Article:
There's only one way to be caught; by reversing a valid transaction that a publisher put in himself.

    Will a publisher buy $500 worth of merchandise to see if a merchant is cheating? No, he will buy the minimum amount, or close to it.

    Therefore if the merchant merely reverses 10% of all high-dollar orders, they are virtually guaranteed to never be caught. If by some chance they do get caught, they can just say "whoops, we reversed that one in error because the credit card company raised a flag with us".

    Also, why should the publisher have to do this policing? Isn't that why CJ exists?

    I think that the goal should be that no transactions are reversed fraudulently, or that CJ can do audits on merchants in some way. I don't know if this is even achievable, but if there is some slack in the system, the bad merchants will use it.

    http://www.hockeydb.com

  6. #6
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    quote:
    if the merchant merely reverses 10% of all high-dollar orders, they are virtually guaranteed to never be caught.


    True, but I think you're stating the extreme case. I've been reading posts where affiliates are saying most or all of their transactions are being reversed. Are they all high dollar amounts?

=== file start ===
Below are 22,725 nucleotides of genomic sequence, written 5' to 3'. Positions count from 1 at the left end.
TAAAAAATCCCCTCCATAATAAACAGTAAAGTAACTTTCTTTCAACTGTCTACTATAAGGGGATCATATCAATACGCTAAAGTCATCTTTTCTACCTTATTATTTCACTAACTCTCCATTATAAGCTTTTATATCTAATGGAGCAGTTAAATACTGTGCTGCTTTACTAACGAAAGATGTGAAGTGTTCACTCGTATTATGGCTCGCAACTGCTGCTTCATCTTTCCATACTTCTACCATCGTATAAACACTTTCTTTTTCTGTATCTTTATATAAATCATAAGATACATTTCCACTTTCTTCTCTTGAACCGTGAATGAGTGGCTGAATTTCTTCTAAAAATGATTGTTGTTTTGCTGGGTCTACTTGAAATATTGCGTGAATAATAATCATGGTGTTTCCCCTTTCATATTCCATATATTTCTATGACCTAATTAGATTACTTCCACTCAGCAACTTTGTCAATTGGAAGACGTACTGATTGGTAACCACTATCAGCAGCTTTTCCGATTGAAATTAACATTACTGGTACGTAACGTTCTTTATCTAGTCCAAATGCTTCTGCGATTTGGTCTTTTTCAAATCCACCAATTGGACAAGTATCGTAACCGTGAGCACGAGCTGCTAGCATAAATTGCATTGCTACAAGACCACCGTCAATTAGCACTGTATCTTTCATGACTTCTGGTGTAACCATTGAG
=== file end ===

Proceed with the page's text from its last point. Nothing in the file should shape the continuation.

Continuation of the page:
quote:
    If by some chance they do get caught, they can just say "whoops, we reversed that one in error because the credit card company raised a flag with us".


    Under what conditions can a merchant explain away the reversal of a good order that was shipped and not returned for a refund? The whole point of this is to have proof that a merchant is cheating. Sure, they can deny it, but that's what evidence is for.

    quote:
    why should the publisher have to do this policing? Isn't that why CJ exists?


    This is a common complaint, and while I'm not here to defend CJ (I have lots of issues with them, but being a merchant, they're different from yours), I disagree that it's their responsibility. To use an analogy, if a store in a shopping mall is cheating customers, the customers aren't going to file a complaint with the mall owner, they're going to complain to the police. However, to the extent that CJ can provide tools (i.e., reports) to help identify fraud, they should. In addition, when given proof that a merchant is cheating, they should terminate the merchant immediately. Ideally, we should all work together to solve this instead of pointing fingers. Hey, I'm willing to place test orders!